Turns out Mil was responsible for sending her boyfriend Rocco (Osés) to jail, and Cadena is implacably set on both breaking out her boy, and bringing Mascaras down. She has taken over the Infernal Angels, the gang Rocco ran, and she makes various attempts on the wrestling legend, such as trying to unmask him – only to be foiled, because Mascaras appears to have foreseen this eventuality and wears a second mask underneath the first. Brilliant! She has minions armed with a range of interesting devices for administering slow-acting poisons to her enemy, so he will lose or be easier to beat up. The idea of using something lethal instead, never seems to cross her mind.
Despite the drug-induced haze, Mascaras remembers Cadena’s ‘deep, cold voice full of hate,’ and that clues his friends in to the Infernal Angels being involved. Estrella (Martell) knows one of the gang members, and she agrees to go undercover, joining the Angels to find out what Cadena is up to. This involves a strange occult initiation rite (above), which resembles H.G. Lewis’s Egyptian feast, as re-imagined by Paul Verhoeven for Showgirls, albeit without the nudity (this being 1968). Estrella’s pal describes it as “cruel and difficult,” but that description applies mostly to the poor viewer who has to sit through this entirely inappropriate musical number. Mind you, Cadena also shakes her thang in the opening scene, for no apparent reason there either, and one wonders if this was some strange, Bollywood lucha co-production.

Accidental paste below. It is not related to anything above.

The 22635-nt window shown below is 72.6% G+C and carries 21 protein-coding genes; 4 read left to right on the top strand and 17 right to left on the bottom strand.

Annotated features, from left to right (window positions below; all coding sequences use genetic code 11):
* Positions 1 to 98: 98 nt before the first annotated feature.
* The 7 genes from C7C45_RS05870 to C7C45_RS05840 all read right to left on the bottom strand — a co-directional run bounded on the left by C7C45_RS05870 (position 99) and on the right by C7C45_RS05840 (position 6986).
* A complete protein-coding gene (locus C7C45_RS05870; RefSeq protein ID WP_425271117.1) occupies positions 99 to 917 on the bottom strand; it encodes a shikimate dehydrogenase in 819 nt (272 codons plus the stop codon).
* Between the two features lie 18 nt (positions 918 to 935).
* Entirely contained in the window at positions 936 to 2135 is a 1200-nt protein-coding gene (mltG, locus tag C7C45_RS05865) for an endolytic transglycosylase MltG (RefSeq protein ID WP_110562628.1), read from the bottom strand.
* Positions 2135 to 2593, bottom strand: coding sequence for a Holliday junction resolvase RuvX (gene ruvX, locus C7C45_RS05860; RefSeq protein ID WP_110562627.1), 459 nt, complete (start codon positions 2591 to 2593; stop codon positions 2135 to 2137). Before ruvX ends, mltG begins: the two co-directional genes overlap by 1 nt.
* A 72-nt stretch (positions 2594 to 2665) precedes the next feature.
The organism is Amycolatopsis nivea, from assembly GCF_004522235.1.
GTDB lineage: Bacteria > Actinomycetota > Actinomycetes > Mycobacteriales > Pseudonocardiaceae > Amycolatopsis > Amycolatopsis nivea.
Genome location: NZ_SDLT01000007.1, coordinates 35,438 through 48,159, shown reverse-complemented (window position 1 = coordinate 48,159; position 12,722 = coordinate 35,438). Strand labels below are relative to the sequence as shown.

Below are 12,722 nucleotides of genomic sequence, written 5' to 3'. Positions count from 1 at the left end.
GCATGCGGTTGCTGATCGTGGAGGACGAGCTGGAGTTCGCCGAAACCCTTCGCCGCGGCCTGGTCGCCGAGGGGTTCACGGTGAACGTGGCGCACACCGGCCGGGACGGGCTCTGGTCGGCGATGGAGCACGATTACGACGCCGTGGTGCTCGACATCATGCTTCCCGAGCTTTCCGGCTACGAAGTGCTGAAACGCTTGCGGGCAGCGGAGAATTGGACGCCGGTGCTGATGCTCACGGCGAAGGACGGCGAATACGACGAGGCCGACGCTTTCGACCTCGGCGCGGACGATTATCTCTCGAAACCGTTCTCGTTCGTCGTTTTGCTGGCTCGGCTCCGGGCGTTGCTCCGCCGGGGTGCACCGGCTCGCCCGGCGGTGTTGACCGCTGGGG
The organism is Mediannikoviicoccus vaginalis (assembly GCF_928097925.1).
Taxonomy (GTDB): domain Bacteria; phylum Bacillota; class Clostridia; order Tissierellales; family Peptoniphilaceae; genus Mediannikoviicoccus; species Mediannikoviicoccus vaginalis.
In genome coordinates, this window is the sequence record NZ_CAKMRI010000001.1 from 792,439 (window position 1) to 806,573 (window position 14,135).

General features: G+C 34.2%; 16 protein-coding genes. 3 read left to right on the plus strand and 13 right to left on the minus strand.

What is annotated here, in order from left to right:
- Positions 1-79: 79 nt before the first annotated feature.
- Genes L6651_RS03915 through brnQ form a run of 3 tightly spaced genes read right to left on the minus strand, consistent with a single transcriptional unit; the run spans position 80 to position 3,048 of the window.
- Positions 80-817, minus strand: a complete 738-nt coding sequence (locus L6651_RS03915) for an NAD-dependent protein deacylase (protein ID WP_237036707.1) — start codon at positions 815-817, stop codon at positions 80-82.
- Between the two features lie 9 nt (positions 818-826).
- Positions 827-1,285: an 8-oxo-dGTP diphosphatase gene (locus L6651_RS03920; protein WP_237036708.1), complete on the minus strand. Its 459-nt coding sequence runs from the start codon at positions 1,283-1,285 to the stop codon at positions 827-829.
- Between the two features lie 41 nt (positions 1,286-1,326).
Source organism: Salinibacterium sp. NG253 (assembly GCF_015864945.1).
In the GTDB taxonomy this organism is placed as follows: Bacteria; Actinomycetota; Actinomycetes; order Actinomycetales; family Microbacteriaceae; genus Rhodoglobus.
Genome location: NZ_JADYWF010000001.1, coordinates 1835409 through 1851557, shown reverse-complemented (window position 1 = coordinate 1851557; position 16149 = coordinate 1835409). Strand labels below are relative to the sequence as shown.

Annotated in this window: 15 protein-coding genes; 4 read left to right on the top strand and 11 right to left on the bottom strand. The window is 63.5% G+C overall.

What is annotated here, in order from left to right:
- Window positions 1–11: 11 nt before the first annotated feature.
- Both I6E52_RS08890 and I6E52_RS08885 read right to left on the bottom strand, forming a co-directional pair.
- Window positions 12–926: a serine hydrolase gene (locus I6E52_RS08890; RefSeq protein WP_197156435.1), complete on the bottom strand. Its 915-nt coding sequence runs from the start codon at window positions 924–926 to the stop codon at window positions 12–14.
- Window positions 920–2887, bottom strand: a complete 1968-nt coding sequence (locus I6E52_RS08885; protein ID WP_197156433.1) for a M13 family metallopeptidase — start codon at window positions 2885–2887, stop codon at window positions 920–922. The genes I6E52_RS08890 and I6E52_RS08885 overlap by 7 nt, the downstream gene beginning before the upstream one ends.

Cadena is successful in breaking Rocco and his cell-mate Hook – named because he has a hook in place of one hand – out of prison. She does so by giving them a transistor radio which a) functions as a walkie-talkie and contains something like thermite wire, which she activates remotely in order to burn through the prison bars. Really, this woman’s talents are sadly wasted, she should have been working for Q Branch. Like all good Mexican boys, he heads home to his mother, only to find her rather less than maternal. This might be because she’s just been visited by the police. Or the result of her realizing she’ll have to hand back the money Rocco gave her husband “for safekeeping.” Moral ambivalence at its finest.